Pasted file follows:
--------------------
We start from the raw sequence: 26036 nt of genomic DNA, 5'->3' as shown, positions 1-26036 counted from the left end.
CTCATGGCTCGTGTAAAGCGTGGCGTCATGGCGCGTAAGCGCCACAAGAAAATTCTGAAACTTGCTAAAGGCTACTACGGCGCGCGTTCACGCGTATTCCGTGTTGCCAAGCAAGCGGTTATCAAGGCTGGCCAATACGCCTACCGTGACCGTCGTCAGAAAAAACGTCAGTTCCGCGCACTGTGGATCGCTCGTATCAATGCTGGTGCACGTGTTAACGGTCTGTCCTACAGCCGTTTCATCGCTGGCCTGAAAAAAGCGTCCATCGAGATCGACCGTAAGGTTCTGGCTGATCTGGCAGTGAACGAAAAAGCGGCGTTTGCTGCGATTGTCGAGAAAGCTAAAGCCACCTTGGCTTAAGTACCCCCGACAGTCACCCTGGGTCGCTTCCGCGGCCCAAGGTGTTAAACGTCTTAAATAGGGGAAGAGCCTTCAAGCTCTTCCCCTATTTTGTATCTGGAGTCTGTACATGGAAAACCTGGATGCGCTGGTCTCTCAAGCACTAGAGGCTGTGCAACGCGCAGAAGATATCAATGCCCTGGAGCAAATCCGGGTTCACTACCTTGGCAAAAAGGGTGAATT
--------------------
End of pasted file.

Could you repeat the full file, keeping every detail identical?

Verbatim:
We start from the raw sequence: 26036 nt of genomic DNA, 5'->3' as shown, positions 1-26036 counted from the left end.
CTCATGGCTCGTGTAAAGCGTGGCGTCATGGCGCGTAAGCGCCACAAGAAAATTCTGAAACTTGCTAAAGGCTACTACGGCGCGCGTTCACGCGTATTCCGTGTTGCCAAGCAAGCGGTTATCAAGGCTGGCCAATACGCCTACCGTGACCGTCGTCAGAAAAAACGTCAGTTCCGCGCACTGTGGATCGCTCGTATCAATGCTGGTGCACGTGTTAACGGTCTGTCCTACAGCCGTTTCATCGCTGGCCTGAAAAAAGCGTCCATCGAGATCGACCGTAAGGTTCTGGCTGATCTGGCAGTGAACGAAAAAGCGGCGTTTGCTGCGATTGTCGAGAAAGCTAAAGCCACCTTGGCTTAAGTACCCCCGACAGTCACCCTGGGTCGCTTCCGCGGCCCAAGGTGTTAAACGTCTTAAATAGGGGAAGAGCCTTCAAGCTCTTCCCCTATTTTGTATCTGGAGTCTGTACATGGAAAACCTGGATGCGCTGGTCTCTCAAGCACTAGAGGCTGTGCAACGCGCAGAAGATATCAATGCCCTGGAGCAAATCCGGGTTCACTACCTTGGCAAAAAGGGTGAATT